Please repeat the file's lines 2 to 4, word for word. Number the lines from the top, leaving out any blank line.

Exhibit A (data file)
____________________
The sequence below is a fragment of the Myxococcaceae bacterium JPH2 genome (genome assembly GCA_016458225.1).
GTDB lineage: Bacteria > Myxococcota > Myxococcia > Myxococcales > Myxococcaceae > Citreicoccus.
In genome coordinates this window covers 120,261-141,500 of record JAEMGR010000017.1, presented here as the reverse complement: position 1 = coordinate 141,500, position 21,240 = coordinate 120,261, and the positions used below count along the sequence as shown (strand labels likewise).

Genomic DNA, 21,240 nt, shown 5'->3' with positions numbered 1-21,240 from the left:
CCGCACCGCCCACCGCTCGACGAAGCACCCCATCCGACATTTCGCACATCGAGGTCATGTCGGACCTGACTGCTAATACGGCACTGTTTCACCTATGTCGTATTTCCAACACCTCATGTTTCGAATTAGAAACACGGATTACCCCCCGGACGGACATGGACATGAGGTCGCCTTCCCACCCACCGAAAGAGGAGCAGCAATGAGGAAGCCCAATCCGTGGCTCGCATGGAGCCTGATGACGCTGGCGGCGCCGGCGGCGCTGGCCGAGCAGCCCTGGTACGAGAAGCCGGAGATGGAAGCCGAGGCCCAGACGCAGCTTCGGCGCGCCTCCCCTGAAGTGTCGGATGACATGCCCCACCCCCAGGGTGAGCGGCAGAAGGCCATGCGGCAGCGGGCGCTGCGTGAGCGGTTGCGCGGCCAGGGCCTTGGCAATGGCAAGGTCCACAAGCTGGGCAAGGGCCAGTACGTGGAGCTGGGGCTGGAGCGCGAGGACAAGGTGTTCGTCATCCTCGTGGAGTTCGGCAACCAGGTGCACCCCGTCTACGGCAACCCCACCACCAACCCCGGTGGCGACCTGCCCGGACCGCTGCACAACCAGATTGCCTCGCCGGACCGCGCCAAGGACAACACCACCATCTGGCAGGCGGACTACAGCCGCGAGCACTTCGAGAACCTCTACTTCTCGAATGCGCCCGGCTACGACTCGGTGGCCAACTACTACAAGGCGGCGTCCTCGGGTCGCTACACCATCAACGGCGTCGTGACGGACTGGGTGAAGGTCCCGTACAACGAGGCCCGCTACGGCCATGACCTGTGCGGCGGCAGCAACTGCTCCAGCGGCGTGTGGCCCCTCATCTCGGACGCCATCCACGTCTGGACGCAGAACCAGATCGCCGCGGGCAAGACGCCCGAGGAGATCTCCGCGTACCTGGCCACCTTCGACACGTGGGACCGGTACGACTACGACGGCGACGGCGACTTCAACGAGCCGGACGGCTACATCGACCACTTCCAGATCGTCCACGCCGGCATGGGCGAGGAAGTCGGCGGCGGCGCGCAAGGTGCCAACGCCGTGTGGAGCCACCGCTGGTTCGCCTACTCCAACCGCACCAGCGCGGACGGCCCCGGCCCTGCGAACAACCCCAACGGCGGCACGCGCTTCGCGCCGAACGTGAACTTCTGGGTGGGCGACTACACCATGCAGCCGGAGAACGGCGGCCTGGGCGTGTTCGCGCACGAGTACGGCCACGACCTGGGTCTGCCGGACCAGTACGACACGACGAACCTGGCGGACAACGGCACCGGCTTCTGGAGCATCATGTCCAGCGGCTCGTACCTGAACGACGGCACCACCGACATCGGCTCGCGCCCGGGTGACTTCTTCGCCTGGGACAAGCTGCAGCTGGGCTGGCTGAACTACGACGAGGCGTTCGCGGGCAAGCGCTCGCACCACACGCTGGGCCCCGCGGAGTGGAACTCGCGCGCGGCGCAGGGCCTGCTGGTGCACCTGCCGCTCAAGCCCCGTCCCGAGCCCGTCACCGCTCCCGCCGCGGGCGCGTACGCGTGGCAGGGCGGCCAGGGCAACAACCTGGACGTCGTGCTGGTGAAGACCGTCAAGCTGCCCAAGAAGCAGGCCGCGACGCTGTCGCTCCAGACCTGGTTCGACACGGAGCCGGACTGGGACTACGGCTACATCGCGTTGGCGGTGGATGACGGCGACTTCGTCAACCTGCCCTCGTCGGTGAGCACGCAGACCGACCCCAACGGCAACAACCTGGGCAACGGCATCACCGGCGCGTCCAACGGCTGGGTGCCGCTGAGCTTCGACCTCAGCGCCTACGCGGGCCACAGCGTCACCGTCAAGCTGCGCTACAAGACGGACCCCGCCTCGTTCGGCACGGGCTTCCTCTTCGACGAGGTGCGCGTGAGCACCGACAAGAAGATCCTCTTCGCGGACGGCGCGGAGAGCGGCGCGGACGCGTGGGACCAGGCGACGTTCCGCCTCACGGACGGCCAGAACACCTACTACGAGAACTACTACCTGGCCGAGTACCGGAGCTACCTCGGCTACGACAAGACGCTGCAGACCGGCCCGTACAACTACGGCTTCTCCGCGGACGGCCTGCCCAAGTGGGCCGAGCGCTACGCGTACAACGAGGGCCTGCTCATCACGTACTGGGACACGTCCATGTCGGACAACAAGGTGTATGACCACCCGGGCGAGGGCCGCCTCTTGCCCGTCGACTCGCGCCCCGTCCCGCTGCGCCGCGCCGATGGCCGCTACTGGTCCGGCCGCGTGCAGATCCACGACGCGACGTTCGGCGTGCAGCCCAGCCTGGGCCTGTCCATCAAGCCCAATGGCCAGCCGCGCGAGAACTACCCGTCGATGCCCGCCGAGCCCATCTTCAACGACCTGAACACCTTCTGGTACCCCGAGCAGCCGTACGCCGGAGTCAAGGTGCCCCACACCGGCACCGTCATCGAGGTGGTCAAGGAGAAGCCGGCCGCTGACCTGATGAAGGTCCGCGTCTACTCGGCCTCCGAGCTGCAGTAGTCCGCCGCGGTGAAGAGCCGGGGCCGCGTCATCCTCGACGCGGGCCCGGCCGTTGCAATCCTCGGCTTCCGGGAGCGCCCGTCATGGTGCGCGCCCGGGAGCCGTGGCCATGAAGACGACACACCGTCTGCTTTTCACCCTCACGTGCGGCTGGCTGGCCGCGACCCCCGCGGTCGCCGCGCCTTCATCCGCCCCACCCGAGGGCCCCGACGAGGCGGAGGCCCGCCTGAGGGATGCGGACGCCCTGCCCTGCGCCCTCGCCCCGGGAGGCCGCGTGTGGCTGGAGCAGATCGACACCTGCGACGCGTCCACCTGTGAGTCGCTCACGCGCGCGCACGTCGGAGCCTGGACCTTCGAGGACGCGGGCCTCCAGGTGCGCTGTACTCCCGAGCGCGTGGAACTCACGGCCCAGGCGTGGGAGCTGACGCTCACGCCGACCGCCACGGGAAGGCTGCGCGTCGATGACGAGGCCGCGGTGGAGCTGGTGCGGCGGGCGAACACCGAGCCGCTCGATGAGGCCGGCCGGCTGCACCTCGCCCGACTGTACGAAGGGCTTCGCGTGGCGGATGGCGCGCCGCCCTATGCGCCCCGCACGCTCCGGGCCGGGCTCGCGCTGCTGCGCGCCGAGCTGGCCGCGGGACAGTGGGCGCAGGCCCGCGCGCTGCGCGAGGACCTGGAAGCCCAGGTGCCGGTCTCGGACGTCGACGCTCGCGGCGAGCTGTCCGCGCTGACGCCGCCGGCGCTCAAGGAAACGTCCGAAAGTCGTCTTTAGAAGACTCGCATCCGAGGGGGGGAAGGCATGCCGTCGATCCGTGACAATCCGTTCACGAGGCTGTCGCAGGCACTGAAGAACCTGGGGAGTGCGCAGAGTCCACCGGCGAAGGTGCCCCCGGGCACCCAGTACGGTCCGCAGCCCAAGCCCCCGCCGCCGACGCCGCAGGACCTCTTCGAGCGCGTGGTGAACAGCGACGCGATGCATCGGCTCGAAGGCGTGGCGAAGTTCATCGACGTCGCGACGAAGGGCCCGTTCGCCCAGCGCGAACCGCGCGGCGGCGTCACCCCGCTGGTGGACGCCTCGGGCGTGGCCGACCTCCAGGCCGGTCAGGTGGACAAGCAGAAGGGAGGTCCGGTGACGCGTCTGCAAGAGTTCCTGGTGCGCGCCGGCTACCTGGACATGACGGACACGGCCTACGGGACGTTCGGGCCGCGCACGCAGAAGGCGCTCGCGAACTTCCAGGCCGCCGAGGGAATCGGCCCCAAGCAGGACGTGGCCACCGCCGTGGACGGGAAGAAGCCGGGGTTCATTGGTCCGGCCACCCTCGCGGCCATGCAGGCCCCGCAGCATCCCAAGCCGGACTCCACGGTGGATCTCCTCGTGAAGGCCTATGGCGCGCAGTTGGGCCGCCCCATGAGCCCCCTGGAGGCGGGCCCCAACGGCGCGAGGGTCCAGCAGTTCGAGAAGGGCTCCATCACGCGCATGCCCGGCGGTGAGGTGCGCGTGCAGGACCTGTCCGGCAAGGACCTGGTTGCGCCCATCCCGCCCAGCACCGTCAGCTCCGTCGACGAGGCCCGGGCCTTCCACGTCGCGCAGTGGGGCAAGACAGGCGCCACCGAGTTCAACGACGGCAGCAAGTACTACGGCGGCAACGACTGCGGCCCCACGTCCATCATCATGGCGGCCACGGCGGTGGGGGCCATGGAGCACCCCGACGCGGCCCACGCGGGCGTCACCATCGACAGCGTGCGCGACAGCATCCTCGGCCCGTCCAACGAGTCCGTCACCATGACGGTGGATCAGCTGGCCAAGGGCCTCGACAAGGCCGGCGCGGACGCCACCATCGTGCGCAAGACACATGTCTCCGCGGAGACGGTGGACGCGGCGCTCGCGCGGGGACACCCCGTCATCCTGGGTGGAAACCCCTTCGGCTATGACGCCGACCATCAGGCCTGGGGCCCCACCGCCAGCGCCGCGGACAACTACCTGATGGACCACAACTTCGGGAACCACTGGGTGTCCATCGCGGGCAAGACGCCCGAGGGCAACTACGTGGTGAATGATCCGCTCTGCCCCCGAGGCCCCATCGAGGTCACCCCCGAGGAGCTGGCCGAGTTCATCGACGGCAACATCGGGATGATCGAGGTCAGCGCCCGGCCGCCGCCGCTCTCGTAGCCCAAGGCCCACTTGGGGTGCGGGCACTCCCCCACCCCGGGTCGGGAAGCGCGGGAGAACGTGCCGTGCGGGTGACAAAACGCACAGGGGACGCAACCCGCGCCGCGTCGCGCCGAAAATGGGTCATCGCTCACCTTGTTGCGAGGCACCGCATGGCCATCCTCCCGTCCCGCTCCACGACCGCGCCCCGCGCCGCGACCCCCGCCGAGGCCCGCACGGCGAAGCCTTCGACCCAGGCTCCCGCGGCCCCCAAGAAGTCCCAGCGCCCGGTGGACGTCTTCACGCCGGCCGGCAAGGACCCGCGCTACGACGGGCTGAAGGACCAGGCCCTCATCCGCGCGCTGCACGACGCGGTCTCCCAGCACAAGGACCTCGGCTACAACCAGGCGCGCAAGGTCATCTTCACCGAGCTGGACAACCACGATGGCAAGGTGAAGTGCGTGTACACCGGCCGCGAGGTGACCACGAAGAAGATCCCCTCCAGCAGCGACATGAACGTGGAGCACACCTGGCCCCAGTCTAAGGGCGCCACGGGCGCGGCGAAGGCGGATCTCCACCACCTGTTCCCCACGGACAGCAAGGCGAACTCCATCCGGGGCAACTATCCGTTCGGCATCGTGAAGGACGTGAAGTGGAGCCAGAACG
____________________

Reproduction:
GTDB lineage: Bacteria > Myxococcota > Myxococcia > Myxococcales > Myxococcaceae > Citreicoccus.
In genome coordinates this window covers 120,261-141,500 of record JAEMGR010000017.1, presented here as the reverse complement: position 1 = coordinate 141,500, position 21,240 = coordinate 120,261, and the positions used below count along the sequence as shown (strand labels likewise).

Genomic DNA, 21,240 nt, shown 5'->3' with positions numbered 1-21,240 from the left: